"PenaltyPorosity"=PenaltyPorosity, "missing.blocksize" = blockSizeVec) 
  }else{
      # convert it to a vector
      blockSizeVec <- sapply(result,sum) # Map OF number of missing value in each missing blocks
     # If the spacing of the missing data is continous (>1), bad (e.g. [2,3,3,4,4,1,1,5,6,6])
      AvgPorosity <- mean(blockSizeVec)                            # The smaller,  the better
     # adjusted porosity score
      resVecAdj <- blockSizeVec[blockSizeVec>tolerance] 
      adjPorosity <- sum(resVecAdj)/length(tsIn) 
      PenaltyPorosity <- sum(blockSizeVec*resVecAdj)
      sprintf("The average porosity is: %5.1f.", mean(blockSizeVec))
      sprintf("The total and adjusted porosity score is:(%5.1f , %5.1f)", totalPorosity,adjPorosity)
      resultlist <-  list("total.porosity.score" =  totalPorosity ,"adjusted.porosity.score" = adjPorosity, 
                 "PenaltyPorosity"=PenaltyPorosity, "missing.blocksize" = blockSizeVec) 
  }
  
 if(batch) {
  # for using with apply function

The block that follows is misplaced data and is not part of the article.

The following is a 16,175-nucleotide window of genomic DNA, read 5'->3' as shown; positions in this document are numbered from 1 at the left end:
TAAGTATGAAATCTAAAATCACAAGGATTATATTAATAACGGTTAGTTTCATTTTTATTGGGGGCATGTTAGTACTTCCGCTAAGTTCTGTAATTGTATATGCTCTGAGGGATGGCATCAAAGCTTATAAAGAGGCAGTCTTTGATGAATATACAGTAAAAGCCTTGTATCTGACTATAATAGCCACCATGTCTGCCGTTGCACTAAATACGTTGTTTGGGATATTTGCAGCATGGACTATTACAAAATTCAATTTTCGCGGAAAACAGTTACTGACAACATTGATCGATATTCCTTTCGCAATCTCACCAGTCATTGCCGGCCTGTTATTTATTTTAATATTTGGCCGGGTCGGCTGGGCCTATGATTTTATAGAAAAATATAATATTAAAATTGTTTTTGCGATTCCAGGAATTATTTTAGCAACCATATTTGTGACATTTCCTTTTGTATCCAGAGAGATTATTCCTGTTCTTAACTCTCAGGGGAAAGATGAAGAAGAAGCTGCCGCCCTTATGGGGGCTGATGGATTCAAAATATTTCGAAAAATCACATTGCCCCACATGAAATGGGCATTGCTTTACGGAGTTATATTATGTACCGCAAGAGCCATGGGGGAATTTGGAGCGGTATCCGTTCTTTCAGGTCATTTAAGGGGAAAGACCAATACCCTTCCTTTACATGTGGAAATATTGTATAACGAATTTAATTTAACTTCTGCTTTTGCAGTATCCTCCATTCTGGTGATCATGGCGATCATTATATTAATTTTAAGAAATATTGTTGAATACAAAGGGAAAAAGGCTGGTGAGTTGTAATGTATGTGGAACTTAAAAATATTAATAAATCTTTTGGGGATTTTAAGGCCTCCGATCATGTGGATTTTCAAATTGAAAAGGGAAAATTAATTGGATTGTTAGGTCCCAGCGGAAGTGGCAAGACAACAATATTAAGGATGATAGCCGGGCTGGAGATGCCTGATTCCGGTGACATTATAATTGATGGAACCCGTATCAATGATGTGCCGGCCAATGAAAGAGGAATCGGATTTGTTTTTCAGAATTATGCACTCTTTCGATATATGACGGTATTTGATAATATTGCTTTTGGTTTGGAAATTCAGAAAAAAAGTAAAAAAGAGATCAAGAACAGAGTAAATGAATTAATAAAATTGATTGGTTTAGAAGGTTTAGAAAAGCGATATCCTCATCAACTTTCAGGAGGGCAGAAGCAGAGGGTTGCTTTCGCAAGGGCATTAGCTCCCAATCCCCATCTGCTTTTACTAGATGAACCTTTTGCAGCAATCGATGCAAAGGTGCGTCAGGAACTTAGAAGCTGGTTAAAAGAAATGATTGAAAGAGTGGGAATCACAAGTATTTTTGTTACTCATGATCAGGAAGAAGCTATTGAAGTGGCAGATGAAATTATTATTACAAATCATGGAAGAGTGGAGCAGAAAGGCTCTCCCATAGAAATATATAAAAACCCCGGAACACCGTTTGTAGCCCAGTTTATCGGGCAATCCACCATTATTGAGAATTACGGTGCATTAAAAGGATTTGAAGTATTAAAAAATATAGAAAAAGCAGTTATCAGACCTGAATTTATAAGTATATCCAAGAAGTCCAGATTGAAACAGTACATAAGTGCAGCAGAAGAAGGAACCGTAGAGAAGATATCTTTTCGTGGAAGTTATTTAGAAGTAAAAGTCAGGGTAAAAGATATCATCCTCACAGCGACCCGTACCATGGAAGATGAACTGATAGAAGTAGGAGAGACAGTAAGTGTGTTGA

# only return adjusted porosity since total porosity is too easy to compute
   if(adjusted){
     return(adjPorosity)
   }
   if(penalty){
     return(PenaltyPorosity)    
   }
 }else{
    return(resultlist) 
 }  
}

0.3 Example

Let’s look at the example

# use it with single vector
 print("dataset one")
## [1] "dataset one"
 a <-  c(1,2,NA,3,NA,NA,4,5,6,7,8,NA,9,10,NA,NA)
 result <- PorosityScore(a)
 print(result)
## $total.porosity.score
## [1] 0.375
## 
## $adjusted.porosity.score
## [1] 0.375
## 
## $PenaltyPorosity
## [1] 10
## 
## $missing.blocksize
## [1] 1 2 1 2
 #print("data set one")
 #print(result$adjusted.porosity.score)
 #print(result$total.porosity.score)
 #print(result$PenaltyPorosity)
 print("dataset two")
## [1] "dataset two"
 a2 <-  c(1,NA,2,3,4,NA,4,NA,6,NA,8,NA,9,10,NA)
 result2 <- PorosityScore(a2)
 print(result2)
## $total.porosity.score
## [1] 0.4
## 
## $adjusted.porosity.score
## [1] 0.4
## 
## $PenaltyPorosity
## [1] 6
## 
## $missing.blocksize
## [1] 1 1 1 1 1 1
#print(result2$adjusted.porosity.score)
#print(result2$total.porosity.score)
#print(result2$PenaltyPorosity)
# how to use it with a dataframe
#dfIn <- as.data.frame(matrix(5,5,2))
#results <- apply(dfIn,2,PorosityScore,tolerance=1,batch=TRUE, adjusted = FALSE, penalty = TRUE)

0.4 Conclusion

As we can see that the function can successfully distinguish time series with different missing patterns. In the above example, the first vector has a greater porosity score with a penalty. We can use this score to filter out numeric features with missing data by rank them.